As a side note, Kurt Gödel proved that every system of logic must be either limited (specifically, be unable to represent certain statements about arithmetic, let alone prove them), or incomplete (be unable to prove some statements true or false) or inconsistent (able to prove some statements true and false, and hence not trustworthy). This was the famous "incompleteness theorem" and was essentially the start of computer science: to prove the theorem he invented "Gödel numbering", which we would call serialising code as data; Alonzo Church had discussions with Gödel about his Lambda Calculus system (which we now call a programming language); Gödel didn't like it and invented General Recursive Functions instead, which turned out to be equivalent; Alan Turing attended a series of lectures about Gödel's work, which inspired him to write his "On Computable Numbers" paper which introduced the Universal (Turing) Machine (which we now call a computer); the reviewers of that paper recommended Turing compare his work to Lambda Calculus, which he did and found that they were also equivalent; this lead to the idea of Universal Computation (AKA Turing Completeness) and the Church-Turing thesis, that all "effective methods" of calculation can be implemented by a Turing Machine (and hence by Lambda Calculus, General Recursive Functions, or any other programming language).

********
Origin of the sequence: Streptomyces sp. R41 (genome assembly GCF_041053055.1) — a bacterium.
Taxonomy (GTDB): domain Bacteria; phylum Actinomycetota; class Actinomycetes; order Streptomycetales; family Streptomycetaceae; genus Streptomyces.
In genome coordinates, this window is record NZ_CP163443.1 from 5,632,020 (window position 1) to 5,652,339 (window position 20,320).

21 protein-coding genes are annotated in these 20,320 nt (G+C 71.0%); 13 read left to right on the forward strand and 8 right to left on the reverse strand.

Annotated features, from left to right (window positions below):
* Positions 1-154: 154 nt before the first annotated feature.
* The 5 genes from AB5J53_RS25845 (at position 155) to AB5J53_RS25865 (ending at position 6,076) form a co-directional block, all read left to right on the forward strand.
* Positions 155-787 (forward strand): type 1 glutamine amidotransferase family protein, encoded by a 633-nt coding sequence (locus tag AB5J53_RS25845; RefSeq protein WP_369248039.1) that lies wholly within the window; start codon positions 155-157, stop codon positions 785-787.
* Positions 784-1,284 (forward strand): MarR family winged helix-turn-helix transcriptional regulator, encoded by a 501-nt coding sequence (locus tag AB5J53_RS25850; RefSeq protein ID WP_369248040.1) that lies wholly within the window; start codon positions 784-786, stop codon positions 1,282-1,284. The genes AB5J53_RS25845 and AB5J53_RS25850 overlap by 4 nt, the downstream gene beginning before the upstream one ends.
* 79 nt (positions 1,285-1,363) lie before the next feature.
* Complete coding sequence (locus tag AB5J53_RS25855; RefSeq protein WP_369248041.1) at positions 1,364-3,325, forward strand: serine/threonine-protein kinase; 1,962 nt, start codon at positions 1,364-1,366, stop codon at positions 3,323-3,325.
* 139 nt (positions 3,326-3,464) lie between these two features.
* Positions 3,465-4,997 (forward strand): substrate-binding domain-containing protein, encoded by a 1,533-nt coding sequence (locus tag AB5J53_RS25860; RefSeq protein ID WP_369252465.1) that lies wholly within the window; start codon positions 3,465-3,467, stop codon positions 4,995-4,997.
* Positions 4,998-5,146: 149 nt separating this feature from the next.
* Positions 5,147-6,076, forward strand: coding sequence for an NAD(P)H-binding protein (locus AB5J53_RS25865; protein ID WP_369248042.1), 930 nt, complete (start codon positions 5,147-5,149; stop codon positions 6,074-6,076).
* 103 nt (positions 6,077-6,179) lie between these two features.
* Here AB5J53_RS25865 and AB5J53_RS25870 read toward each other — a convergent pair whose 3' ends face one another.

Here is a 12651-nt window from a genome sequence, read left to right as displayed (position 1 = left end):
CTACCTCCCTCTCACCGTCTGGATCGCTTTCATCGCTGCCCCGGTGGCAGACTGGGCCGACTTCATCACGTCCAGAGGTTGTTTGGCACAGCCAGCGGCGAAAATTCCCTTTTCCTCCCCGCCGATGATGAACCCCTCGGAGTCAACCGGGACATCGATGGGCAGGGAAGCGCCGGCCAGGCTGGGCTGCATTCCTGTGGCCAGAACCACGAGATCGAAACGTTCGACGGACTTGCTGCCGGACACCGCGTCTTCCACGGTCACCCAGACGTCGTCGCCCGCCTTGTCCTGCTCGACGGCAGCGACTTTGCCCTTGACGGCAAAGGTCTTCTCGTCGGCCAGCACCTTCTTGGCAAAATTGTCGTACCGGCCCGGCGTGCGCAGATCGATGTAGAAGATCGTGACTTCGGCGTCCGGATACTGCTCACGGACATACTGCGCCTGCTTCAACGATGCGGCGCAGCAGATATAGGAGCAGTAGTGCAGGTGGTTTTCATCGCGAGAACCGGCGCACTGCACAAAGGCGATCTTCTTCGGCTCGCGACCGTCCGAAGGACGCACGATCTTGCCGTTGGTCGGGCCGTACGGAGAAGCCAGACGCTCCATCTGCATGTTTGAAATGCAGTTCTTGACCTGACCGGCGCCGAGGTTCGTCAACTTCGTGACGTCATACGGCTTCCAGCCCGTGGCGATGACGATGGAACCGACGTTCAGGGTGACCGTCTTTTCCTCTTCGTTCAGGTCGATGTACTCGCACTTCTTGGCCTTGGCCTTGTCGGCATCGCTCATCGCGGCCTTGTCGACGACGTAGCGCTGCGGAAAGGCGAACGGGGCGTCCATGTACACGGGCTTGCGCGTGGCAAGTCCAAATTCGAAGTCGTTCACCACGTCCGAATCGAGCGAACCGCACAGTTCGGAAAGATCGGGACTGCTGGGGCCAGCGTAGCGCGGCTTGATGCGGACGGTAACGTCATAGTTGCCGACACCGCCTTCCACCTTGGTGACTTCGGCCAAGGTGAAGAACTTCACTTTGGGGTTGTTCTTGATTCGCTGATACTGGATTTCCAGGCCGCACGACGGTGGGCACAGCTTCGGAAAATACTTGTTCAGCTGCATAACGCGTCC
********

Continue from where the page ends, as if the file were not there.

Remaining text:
End of side note.
For your example of a sorting algorithm there are a few properties we might want to specify, e.g.
- Sorting is a function from lists of some element type to lists of the same element type
- The length of the output list equals the length of the input list
- Every element of the input list is present in the output list
- Every element of the output list is present in the input list
- The output list is a permutation of the input list
- If an element 'x' appears anywhere before an element 'y' in the output list, then 'x <= y' (for some given notion of '<=')
- The number of steps taken is bounded by O(nlog(n))
We need to turn this informal* specification into a formal one, written in some formal language (like ATS). One way to do that would be formalising each bullet point and then joining them together with 'AND'; however, in this case it turn out that's overkill, since some of these properties are implied by other ones.
Specifically, if the output is a permutation of the input, then it must contain every element of the input and no others, and it must be the same length as the input, so there's not much point talking about those separately.
Likewise, if we're assuming that the given '<=' comparison defines a total order, then we don't need to prove that everything occuring before some element is <= to it. We only need to prove that the preceding element is <=, and the transitive property of '<=' ensures that the whole thing is sorted.